Periodically, users need to send things which may be of a sensitive nature to people at partner organizations. Sometimes, they don't realize that what they are sending needs to be encrypted, or they realize, but are trying to get around the system. For those cases, the MEG Content filtering and DLP features are key. Sometimes, however, users need to be able to send something encrypted and want to do it the right way. To that end, how can we help users to do the right thing with our data? There are a couple of ways to set up an encryption flag that the MEG can read. This article will go into two such methods.
The first of these mechanisms is via the implementation of a keyword in the subject of the email. Customers who previously had IronMail will recognize this as the [SECURE] flag at the beginning of the subject line. Users who want to send an email and ensure that it gets encrypted can simply add [SECURE] (or some variant thereof, as defined by the organization) to the beginning of the subject line and that message will go securely. To enable this, it is ncessary to configure a Compliance dictionary to search for [SECURE] in the message subject, like this:
Next, create a Compliance policy under Email Policies to look for this dictionary to be triggered and cause mail to go with Encryption based upon that flag.
By doing this, we have set up the appliance to handle secure delivery. Note, however, that the recipient of this message will also receive the subject line tag, as the MEG has no facility to strip content from the subject, only to add to it. This is in contrast to the IronMail appliance which could strip this sort of thing out. Thus, tags configured in this way should be designed to be as innocuous and/or professional as possible.
The second way to do this requires a little more complicated setup on the front side but, depending on how it is done, may be easier for users to use in the long term. As many of our customers are aware, the MEG appliance is now capable of Hybrid operation. This means that we integrate with the McAfee SaaS service for initial inbound scanning. Many SaaS customers also used outbound compliance scanning, and to do this, the SaaS team produced a new tool. This is a plugin for Microsoft Outlook which is initially intended to be used with SaaS, but which the MEG could also use. It's worth noting that MEG support does not provide support for this Outlook plugin, and the plugin is provided as-is. To get this plugin, go to http://download.mcafeesaas.com/encryption_addin/ and follow the links from there.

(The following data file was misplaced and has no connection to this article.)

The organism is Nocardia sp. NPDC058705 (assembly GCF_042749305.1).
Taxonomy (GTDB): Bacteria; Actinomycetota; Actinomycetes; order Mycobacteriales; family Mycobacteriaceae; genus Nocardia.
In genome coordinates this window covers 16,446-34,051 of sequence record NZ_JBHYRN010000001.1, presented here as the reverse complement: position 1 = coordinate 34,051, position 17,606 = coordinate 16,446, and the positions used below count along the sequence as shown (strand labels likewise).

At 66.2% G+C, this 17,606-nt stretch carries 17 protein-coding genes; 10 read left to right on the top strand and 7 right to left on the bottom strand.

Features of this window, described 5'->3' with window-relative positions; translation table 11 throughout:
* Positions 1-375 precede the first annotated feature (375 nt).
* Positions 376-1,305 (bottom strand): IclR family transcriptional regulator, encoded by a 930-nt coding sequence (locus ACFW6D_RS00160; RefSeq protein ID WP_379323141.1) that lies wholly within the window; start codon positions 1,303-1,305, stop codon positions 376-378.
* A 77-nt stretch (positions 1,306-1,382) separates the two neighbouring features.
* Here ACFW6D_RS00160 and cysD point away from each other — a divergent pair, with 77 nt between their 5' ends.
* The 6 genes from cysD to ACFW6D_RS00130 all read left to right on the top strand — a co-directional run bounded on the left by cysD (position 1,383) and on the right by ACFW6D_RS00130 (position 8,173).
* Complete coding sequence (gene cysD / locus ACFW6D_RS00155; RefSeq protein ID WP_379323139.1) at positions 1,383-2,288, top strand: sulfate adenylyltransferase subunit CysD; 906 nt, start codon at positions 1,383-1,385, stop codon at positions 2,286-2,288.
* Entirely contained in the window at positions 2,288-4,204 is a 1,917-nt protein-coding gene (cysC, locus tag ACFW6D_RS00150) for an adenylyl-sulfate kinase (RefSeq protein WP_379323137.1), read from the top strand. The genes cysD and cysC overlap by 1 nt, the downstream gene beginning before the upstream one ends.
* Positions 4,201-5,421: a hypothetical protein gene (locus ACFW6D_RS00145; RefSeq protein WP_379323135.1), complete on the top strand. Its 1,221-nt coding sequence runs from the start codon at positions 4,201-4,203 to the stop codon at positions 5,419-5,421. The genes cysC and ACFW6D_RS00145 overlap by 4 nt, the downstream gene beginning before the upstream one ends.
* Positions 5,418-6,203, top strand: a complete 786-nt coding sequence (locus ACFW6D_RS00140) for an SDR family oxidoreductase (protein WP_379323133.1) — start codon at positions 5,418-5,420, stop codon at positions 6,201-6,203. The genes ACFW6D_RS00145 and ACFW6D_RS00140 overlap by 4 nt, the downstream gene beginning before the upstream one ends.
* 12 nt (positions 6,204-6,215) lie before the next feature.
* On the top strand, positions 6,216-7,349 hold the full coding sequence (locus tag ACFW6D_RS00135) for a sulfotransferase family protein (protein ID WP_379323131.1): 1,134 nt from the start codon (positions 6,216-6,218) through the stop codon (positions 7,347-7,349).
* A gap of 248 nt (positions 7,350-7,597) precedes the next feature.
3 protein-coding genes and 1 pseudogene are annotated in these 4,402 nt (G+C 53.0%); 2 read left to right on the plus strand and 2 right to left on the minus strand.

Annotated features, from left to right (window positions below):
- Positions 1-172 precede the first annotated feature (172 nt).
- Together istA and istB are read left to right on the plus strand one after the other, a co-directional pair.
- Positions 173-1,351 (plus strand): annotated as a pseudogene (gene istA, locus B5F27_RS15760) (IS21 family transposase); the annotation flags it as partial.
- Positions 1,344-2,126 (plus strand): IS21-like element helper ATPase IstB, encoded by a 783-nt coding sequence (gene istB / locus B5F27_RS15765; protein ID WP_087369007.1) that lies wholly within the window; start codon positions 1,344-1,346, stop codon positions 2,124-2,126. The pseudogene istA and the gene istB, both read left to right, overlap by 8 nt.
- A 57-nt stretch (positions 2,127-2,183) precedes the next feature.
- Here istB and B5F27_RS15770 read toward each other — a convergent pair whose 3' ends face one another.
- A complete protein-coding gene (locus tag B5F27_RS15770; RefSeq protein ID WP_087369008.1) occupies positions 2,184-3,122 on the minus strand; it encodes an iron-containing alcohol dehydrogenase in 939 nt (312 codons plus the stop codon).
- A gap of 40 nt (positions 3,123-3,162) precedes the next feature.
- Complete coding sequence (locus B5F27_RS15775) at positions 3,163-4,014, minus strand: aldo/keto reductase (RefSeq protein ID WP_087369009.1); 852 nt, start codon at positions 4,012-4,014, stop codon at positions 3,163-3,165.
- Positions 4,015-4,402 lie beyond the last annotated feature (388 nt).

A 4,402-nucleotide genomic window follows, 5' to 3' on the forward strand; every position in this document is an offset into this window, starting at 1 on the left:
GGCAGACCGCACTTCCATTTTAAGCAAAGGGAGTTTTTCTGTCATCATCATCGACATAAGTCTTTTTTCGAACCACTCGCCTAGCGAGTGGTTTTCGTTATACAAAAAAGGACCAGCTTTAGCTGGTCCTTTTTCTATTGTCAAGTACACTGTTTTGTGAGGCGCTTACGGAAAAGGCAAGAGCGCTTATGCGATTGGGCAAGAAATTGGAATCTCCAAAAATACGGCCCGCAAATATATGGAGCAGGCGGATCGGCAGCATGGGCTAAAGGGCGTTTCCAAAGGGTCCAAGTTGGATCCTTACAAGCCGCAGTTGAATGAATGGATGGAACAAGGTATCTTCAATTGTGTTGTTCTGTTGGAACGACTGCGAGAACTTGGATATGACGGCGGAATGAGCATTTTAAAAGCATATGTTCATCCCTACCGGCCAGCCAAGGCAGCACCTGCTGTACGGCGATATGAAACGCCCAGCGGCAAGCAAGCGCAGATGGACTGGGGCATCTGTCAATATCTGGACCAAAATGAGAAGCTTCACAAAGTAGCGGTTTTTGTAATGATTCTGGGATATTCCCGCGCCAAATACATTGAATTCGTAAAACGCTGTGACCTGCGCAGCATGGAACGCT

Once the plugin is installed, an X-Header will be added to the message by this plugin and that header will be used by the MEG to determine whether or not to encrypt. Again, we'll need to create a Compliance dictionary (for 7.6.1 and earlier). This dictionary should be set to scan All Headers in Email Messages and the only term should be as follows:
From there, we'll create an appropriate rule in the appropriate outbound policy, and configure this to require encryption as described above. This is pretty easy, and has the added benefit that this plugin creates a new button in Outlook for email delivery:
Thus, when a user wants to send a message Encrypted, they just click that button instead of the standard Send button below it. Additionally, this is handled via a header on the message, rather than via a tag in the subject line which could end up getting stripped if subject lines get too long or the like.
In MEG 7.6.2, this gets even easier. Instead of going through compliance, go to the Outbound policy appropriate for this purpose and create a policy exception for the Policy-Based action feature. This exception should check for the x-mfe-encrypt: header, and verify that it is set to Yes. Note that this is the only value it should ever have:
On that policy exception, set the MEG to allow the message through and deliver using encryption as a secondary action:
In both of these cases, use the Encryption settings to specify what sort of encryption should be used for sending mail.
Either of these options will allow admins to sleep a little better at night, knowing that users can relatively easily select to send email using encryption when it's needed.
Some of the information and screenshots here came from Ralf Haas in our EMEA team. My thanks to them for the information and screenshots.